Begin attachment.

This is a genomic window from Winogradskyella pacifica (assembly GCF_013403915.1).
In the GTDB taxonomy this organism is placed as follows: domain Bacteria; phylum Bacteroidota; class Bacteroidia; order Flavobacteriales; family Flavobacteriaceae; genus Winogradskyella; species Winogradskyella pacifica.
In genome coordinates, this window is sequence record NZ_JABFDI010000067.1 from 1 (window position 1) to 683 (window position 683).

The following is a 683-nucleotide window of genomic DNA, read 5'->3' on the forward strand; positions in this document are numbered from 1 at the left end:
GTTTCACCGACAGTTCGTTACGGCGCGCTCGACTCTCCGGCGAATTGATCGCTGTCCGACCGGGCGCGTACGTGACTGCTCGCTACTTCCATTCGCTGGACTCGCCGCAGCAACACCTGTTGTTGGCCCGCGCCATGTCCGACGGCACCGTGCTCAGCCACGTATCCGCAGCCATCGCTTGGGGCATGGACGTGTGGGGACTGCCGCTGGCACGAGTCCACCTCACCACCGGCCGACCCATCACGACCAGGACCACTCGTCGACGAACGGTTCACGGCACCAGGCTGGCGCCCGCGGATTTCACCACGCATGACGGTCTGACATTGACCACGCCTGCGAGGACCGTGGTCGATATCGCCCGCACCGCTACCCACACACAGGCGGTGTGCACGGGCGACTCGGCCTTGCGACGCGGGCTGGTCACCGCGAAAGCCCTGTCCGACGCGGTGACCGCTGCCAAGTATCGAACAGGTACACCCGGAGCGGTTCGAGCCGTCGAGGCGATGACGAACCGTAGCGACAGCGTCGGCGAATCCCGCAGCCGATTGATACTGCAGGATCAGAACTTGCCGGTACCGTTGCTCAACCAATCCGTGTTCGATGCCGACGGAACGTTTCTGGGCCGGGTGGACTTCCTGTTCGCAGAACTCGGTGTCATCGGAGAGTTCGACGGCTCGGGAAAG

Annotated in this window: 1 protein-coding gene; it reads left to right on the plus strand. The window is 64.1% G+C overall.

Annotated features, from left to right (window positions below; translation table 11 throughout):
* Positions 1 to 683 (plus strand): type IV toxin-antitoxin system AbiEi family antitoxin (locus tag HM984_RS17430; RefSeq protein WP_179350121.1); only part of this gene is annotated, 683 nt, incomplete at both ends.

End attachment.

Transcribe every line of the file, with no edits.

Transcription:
This is a genomic window from Winogradskyella pacifica (assembly GCF_013403915.1).
In the GTDB taxonomy this organism is placed as follows: domain Bacteria; phylum Bacteroidota; class Bacteroidia; order Flavobacteriales; family Flavobacteriaceae; genus Winogradskyella; species Winogradskyella pacifica.
In genome coordinates, this window is sequence record NZ_JABFDI010000067.1 from 1 (window position 1) to 683 (window position 683).

The following is a 683-nucleotide window of genomic DNA, read 5'->3' on the forward strand; positions in this document are numbered from 1 at the left end:
GTTTCACCGACAGTTCGTTACGGCGCGCTCGACTCTCCGGCGAATTGATCGCTGTCCGACCGGGCGCGTACGTGACTGCTCGCTACTTCCATTCGCTGGACTCGCCGCAGCAACACCTGTTGTTGGCCCGCGCCATGTCCGACGGCACCGTGCTCAGCCACGTATCCGCAGCCATCGCTTGGGGCATGGACGTGTGGGGACTGCCGCTGGCACGAGTCCACCTCACCACCGGCCGACCCATCACGACCAGGACCACTCGTCGACGAACGGTTCACGGCACCAGGCTGGCGCCCGCGGATTTCACCACGCATGACGGTCTGACATTGACCACGCCTGCGAGGACCGTGGTCGATATCGCCCGCACCGCTACCCACACACAGGCGGTGTGCACGGGCGACTCGGCCTTGCGACGCGGGCTGGTCACCGCGAAAGCCCTGTCCGACGCGGTGACCGCTGCCAAGTATCGAACAGGTACACCCGGAGCGGTTCGAGCCGTCGAGGCGATGACGAACCGTAGCGACAGCGTCGGCGAATCCCGCAGCCGATTGATACTGCAGGATCAGAACTTGCCGGTACCGTTGCTCAACCAATCCGTGTTCGATGCCGACGGAACGTTTCTGGGCCGGGTGGACTTCCTGTTCGCAGAACTCGGTGTCATCGGAGAGTTCGACGGCTCGGGAAAG

Annotated in this window: 1 protein-coding gene; it reads left to right on the plus strand. The window is 64.1% G+C overall.

Annotated features, from left to right (window positions below; translation table 11 throughout):
* Positions 1 to 683 (plus strand): type IV toxin-antitoxin system AbiEi family antitoxin (locus tag HM984_RS17430; RefSeq protein WP_179350121.1); only part of this gene is annotated, 683 nt, incomplete at both ends.